As secretary, Secretary Ross is pursuing policies that could have a direct and predictable effect on the financial interests of the assets he has retained and the industries in which they hold a presence. For example, Secretary Ross has led efforts to advance trade agreements with China and other countries regarding shipments of liquid natural gas and petroleum products. These commodities are shipped by vessels owned by entities in which he retains a significant financial stake. His trade efforts could also affect other kinds of freight and cargo shipments that could provide his business interests with valuable sources of income. In addition, as another example, Secretary Ross oversees the Bureau of Industry and Security, which implements U.S. sanctions against other countries. Secretary Ross also maintains an influential role in this administration, having known and worked with President Donald Trump for decades, advising him on all matter of infrastructure and economic policy. His policy efforts and decisions on these fronts could further aid his business interests.
We urge you to obtain all records of recusal and verify compliance. We further urge you to investigate whether Secretary Ross has participated in matters personally and substantially that could affect the assets he was allowed to retain, whether there are any assets that he pledged to divest but has yet to sell, all conflicts that Secretary Ross has personally identified, whether Secretary Ross has been given any waivers and the nature of those waivers, any exemptions he has been provided and the nature of those exemptions, and the adequacy of the agreement governing Secretary Ross.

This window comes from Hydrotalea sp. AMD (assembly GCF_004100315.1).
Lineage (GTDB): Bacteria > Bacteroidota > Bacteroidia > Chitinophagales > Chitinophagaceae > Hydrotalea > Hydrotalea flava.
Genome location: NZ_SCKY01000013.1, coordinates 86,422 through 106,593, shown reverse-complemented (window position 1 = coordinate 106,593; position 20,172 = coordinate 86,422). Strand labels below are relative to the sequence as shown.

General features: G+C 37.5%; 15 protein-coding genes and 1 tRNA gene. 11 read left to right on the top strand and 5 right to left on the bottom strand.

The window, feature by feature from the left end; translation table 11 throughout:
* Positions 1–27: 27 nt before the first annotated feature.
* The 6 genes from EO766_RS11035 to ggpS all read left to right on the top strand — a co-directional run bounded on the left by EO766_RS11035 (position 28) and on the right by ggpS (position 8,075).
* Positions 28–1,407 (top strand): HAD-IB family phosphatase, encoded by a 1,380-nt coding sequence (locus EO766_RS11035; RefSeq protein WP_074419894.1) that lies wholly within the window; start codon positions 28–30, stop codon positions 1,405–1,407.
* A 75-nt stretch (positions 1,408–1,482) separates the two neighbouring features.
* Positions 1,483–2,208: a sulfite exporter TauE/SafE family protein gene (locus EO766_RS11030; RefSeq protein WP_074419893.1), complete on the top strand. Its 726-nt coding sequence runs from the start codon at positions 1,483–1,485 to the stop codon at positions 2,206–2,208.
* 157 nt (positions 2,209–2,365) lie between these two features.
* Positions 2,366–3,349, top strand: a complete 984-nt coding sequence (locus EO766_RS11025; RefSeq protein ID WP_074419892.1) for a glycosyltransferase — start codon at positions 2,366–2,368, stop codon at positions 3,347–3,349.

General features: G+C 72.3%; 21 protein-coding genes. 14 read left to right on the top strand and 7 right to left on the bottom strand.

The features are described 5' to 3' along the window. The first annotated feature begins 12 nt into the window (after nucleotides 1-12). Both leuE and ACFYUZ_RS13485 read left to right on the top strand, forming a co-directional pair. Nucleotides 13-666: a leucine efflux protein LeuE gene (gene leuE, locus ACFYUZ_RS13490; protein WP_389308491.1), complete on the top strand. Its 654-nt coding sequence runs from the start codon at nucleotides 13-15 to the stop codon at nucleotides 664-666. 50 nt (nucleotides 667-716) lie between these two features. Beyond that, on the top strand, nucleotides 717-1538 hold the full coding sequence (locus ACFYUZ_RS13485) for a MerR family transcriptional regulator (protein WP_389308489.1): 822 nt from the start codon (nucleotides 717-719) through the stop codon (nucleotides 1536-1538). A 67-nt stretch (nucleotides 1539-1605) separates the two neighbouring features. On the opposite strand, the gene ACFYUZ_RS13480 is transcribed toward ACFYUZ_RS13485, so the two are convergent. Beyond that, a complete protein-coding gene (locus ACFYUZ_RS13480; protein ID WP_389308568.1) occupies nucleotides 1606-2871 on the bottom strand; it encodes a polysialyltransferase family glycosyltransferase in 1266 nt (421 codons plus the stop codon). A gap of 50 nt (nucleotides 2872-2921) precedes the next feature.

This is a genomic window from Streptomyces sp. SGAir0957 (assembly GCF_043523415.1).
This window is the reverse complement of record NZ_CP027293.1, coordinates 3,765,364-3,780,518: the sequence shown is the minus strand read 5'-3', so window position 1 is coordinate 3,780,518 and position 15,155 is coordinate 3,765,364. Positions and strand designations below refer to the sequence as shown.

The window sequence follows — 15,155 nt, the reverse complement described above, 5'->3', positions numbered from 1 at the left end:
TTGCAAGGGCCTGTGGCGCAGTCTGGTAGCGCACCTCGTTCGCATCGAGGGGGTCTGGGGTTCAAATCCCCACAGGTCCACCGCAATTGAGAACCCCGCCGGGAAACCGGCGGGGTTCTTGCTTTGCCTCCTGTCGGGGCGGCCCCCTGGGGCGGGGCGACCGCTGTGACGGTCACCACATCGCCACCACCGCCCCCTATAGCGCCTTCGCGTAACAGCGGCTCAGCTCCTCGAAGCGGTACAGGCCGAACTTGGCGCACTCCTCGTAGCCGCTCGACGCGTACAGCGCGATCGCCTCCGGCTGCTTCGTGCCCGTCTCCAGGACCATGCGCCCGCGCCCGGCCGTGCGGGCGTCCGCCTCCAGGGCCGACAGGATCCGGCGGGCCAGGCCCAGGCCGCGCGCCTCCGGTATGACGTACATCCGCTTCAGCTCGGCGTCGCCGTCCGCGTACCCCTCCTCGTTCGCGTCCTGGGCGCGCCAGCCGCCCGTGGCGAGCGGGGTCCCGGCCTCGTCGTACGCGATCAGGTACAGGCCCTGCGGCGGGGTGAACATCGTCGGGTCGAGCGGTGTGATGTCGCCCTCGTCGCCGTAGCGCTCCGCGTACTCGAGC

Whether senior department officials have been allowed to serve despite conflicts of interest
Finally, recent news reports have revealed that Secretary Ross’s chief of staff, Ms. Wendy Teramota, remained on the board of a shipping company called Navigator until July 17, 2017, yet she began working at the Department several months earlier in March. The Commerce Department has stated in some reports that she was simply working as a “part-time special position as an advisor.” Yet several reports contradict that claim, contending she was working on high-profile matters at the department for months before she separated from Navigator – including work on trade matters that would directly affect Navigator.
These reports about a clear and compelling conflict of interest make us question whether her efforts are focused on her personal business interests or the well-being of the American people.
We urge you to examine what, if any, ethical constraints were placed on Ms. Teramoto before she began her tenure at the department, what ethics agreement have governed her tenure, the adequacy of any ethics agreements governing her tenure, what matters she has been involved in since her tenure began, who in the department has allowed her to work on matters when there was a clear conflict, and whether and to what extent she has been affiliated with any other businesses since she began her employment at the department.
We appreciate you close attention to these issues. If there are any matters that fall outside the scope of your authority, please let us know as soon as possible so that we can ensure other officials are properly addressing them.